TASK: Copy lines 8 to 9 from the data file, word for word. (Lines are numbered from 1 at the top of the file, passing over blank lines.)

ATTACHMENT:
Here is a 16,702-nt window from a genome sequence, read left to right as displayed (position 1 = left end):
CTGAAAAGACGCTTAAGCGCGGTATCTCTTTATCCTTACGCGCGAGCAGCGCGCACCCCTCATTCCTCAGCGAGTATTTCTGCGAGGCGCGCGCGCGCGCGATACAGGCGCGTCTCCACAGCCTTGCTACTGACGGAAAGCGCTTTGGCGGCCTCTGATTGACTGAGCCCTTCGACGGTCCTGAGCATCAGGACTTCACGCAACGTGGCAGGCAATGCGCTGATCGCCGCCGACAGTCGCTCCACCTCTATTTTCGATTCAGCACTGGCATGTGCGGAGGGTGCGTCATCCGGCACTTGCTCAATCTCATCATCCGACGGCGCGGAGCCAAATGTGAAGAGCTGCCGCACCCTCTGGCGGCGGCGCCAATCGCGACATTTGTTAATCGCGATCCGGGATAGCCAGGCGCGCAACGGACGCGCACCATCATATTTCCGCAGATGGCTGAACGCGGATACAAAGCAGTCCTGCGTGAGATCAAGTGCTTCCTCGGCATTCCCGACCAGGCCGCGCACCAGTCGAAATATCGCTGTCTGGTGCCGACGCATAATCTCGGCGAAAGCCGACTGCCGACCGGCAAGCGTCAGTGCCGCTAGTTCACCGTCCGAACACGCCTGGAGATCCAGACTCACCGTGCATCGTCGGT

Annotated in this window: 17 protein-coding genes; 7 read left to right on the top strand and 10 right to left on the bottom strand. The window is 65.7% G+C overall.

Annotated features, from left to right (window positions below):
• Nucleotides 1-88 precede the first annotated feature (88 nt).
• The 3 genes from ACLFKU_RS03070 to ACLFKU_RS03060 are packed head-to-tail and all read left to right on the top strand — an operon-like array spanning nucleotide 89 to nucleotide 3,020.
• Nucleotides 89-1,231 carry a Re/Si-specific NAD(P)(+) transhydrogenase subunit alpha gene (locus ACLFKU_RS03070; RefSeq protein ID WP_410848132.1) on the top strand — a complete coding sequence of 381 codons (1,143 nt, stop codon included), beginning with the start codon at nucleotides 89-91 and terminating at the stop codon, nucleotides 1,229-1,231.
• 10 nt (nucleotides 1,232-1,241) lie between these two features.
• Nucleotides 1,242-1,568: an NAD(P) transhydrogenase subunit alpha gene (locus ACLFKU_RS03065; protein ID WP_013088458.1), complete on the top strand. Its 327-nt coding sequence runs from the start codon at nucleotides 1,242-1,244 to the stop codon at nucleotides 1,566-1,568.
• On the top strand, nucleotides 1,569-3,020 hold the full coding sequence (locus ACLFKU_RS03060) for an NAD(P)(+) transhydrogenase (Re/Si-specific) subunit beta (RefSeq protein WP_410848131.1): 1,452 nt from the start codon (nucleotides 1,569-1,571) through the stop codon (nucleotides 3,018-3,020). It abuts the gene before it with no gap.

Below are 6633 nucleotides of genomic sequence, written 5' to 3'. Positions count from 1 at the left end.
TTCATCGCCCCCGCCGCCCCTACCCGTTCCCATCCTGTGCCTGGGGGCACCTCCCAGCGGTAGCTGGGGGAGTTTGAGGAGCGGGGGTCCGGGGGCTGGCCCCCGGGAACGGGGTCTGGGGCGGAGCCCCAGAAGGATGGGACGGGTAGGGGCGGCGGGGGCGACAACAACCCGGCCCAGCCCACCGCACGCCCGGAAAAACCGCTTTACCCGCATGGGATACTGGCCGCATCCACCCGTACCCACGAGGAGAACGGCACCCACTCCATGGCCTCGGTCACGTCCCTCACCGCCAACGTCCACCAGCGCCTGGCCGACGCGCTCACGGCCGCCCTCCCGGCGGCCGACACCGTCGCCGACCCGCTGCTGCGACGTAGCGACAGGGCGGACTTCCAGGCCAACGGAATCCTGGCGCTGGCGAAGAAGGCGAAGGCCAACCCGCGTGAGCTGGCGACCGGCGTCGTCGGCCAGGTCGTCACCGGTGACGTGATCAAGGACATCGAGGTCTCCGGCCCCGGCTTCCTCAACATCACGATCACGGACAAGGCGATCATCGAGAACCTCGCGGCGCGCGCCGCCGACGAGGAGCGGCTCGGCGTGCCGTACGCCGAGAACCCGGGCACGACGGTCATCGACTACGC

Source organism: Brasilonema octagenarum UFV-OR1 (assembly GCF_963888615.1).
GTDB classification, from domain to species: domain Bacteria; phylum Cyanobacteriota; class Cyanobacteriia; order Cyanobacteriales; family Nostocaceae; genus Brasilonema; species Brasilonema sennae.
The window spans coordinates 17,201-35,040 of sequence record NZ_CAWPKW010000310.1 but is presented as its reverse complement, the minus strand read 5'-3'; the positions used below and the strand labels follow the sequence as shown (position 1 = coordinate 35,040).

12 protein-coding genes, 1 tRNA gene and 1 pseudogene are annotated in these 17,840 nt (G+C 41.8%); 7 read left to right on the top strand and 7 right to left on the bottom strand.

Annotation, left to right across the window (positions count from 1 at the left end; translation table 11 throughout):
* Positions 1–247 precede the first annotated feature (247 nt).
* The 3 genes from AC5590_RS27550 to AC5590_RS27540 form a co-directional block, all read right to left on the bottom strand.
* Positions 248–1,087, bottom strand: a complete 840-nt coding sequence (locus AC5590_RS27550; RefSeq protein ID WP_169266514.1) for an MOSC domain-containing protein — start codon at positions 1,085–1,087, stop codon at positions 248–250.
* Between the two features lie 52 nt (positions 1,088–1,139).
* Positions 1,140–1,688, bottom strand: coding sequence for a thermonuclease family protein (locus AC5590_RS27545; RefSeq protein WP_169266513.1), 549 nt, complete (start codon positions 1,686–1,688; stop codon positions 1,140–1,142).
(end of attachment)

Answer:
• 10 nt (nucleotides 1,232-1,241) lie between these two features.
• Nucleotides 1,242-1,568: an NAD(P) transhydrogenase subunit alpha gene (locus ACLFKU_RS03065; protein ID WP_013088458.1), complete on the top strand. Its 327-nt coding sequence runs from the start codon at nucleotides 1,242-1,244 to the stop codon at nucleotides 1,566-1,568.